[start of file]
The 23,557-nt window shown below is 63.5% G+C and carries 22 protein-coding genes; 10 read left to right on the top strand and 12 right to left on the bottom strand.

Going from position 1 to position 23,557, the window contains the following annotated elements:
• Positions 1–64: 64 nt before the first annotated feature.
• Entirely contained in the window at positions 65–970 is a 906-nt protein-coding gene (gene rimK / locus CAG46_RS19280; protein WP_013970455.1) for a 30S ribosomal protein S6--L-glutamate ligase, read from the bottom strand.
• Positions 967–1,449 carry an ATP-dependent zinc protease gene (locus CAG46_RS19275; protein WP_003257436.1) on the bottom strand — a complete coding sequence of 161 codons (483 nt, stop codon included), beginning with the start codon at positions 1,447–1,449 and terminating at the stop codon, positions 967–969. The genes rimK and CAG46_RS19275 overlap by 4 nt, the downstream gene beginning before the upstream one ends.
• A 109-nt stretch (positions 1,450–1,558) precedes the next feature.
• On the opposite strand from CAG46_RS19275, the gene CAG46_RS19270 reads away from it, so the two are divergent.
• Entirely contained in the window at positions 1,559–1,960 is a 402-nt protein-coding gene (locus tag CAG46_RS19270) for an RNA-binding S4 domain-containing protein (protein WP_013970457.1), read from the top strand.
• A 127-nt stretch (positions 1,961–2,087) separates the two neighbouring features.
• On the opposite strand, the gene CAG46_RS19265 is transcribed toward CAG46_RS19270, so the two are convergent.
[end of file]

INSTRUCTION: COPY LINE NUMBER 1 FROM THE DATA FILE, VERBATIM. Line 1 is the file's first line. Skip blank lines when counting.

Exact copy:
The 23,557-nt window shown below is 63.5% G+C and carries 22 protein-coding genes; 10 read left to right on the top strand and 12 right to left on the bottom strand.